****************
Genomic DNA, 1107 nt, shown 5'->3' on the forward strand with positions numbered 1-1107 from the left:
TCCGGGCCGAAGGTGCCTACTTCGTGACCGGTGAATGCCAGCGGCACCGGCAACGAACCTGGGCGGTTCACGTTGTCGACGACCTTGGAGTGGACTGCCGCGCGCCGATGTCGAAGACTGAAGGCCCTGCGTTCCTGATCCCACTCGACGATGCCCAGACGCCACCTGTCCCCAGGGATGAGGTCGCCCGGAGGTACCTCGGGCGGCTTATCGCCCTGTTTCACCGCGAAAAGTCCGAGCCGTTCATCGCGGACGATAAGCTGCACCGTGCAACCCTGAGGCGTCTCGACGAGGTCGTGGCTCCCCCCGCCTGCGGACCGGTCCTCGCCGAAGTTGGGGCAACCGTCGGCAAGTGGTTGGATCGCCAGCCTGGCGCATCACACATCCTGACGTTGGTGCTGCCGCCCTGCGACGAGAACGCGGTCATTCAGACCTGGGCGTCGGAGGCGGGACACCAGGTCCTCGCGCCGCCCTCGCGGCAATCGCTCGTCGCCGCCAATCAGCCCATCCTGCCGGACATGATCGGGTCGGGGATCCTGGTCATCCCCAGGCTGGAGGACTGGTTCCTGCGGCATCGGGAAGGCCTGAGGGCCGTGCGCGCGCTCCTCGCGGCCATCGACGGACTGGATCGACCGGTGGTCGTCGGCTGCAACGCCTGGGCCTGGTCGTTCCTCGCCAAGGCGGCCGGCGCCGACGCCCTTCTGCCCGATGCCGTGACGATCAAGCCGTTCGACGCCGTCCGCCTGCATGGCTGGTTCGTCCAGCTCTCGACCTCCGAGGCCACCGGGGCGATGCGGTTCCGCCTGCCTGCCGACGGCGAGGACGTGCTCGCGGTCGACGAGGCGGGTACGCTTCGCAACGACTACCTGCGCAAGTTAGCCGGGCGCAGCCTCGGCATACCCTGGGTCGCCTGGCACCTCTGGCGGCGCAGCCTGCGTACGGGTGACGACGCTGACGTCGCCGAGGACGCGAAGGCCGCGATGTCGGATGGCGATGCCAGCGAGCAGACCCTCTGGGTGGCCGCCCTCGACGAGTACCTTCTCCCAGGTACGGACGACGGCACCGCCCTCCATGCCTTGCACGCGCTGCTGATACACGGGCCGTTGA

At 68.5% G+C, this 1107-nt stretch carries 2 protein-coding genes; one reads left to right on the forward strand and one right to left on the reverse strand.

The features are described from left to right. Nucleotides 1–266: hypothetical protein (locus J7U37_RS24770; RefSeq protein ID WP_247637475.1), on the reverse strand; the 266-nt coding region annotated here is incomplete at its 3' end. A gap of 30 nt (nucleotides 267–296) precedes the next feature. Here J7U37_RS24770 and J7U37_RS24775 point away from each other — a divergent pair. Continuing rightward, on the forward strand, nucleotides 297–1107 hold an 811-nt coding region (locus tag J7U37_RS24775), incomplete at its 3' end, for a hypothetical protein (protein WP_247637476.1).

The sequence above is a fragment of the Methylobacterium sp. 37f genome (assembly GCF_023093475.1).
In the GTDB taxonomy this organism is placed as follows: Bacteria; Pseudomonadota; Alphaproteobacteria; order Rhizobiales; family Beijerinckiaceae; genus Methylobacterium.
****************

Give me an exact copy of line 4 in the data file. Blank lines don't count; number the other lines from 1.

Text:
The features are described from left to right. Nucleotides 1–266: hypothetical protein (locus J7U37_RS24770; RefSeq protein ID WP_247637475.1), on the reverse strand; the 266-nt coding region annotated here is incomplete at its 3' end. A gap of 30 nt (nucleotides 267–296) precedes the next feature. Here J7U37_RS24770 and J7U37_RS24775 point away from each other — a divergent pair. Continuing rightward, on the forward strand, nucleotides 297–1107 hold an 811-nt coding region (locus tag J7U37_RS24775), incomplete at its 3' end, for a hypothetical protein (protein WP_247637476.1).